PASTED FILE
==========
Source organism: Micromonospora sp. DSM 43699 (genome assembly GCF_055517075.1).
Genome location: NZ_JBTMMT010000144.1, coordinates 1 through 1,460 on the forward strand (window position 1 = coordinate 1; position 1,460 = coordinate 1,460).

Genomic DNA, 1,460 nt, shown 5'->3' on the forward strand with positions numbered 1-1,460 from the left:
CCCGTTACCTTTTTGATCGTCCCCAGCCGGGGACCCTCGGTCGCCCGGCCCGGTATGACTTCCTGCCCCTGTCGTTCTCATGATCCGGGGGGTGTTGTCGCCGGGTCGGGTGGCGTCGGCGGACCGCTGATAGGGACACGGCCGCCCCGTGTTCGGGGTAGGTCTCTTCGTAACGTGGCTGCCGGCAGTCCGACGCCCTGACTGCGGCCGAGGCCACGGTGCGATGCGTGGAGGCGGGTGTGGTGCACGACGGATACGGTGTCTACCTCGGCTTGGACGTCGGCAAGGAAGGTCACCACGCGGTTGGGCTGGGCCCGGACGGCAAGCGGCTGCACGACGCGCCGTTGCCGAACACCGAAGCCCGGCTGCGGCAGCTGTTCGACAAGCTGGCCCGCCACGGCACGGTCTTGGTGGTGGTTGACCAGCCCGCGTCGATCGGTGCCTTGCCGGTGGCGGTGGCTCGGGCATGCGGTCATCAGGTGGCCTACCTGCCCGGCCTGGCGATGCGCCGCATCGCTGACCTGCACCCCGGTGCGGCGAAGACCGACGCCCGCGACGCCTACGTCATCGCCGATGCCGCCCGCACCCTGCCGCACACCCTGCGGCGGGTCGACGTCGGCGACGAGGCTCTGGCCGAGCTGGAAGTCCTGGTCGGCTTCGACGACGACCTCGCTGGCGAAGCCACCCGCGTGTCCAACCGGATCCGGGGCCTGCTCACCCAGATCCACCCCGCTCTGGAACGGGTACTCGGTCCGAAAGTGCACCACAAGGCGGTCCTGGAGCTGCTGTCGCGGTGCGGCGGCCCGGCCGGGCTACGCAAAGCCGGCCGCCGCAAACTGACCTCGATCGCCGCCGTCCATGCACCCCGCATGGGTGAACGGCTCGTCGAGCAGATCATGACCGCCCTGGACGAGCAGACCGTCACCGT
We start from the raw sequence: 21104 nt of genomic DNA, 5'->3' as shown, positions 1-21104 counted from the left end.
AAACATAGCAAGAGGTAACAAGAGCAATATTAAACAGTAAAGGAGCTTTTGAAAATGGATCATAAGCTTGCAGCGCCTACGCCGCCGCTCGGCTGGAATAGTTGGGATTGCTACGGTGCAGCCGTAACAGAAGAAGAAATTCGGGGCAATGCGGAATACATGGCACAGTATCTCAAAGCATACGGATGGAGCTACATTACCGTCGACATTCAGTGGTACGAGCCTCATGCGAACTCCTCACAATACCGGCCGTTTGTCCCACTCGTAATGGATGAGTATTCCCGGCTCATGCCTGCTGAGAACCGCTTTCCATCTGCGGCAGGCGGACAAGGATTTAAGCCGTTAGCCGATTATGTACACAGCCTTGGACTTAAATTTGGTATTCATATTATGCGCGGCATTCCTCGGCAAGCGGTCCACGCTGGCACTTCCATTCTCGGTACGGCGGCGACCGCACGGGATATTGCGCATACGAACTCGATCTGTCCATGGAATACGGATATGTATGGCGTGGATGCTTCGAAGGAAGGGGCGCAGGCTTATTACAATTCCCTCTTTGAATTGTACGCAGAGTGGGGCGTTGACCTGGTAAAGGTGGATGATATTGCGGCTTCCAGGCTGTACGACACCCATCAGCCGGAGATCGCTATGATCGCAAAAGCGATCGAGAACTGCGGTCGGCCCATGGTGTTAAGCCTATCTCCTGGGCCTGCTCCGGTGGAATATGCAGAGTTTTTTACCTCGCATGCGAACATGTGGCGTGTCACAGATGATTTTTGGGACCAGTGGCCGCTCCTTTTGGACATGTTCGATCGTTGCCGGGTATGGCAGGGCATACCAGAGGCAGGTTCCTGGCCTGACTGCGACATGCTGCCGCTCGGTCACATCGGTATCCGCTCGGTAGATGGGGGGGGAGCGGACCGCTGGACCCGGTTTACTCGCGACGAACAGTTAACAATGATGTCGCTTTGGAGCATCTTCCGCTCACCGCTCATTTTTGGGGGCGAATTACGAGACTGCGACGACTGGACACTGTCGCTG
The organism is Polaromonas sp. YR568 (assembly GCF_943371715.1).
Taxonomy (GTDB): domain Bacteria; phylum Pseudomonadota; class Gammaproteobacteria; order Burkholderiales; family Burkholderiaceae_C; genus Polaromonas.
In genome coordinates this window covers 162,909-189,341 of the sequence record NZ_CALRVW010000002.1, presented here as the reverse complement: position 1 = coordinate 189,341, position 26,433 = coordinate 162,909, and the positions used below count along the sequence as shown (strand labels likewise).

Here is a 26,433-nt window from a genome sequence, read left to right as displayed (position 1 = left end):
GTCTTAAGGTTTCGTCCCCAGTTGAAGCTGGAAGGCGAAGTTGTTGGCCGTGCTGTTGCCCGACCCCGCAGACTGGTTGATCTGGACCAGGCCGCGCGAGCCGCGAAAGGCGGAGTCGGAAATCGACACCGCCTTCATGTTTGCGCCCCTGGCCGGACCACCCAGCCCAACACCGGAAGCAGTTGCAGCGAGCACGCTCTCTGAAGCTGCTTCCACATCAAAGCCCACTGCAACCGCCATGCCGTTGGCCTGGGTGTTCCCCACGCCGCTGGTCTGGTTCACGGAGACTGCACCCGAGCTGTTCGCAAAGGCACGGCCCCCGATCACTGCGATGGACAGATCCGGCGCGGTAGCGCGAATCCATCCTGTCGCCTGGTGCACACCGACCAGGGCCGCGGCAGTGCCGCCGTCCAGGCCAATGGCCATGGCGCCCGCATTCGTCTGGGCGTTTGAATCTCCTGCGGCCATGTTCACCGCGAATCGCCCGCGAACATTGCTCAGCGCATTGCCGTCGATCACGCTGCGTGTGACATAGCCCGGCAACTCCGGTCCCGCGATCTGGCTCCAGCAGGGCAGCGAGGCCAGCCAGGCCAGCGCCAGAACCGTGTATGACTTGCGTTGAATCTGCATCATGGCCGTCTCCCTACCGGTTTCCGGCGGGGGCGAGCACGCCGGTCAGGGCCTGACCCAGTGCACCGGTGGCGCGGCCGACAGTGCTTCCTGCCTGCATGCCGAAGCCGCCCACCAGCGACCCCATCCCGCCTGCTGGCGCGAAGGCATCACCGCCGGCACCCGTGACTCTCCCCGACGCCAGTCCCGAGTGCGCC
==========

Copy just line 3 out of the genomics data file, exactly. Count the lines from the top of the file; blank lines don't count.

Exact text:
Genomic DNA, 1,460 nt, shown 5'->3' on the forward strand with positions numbered 1-1,460 from the left: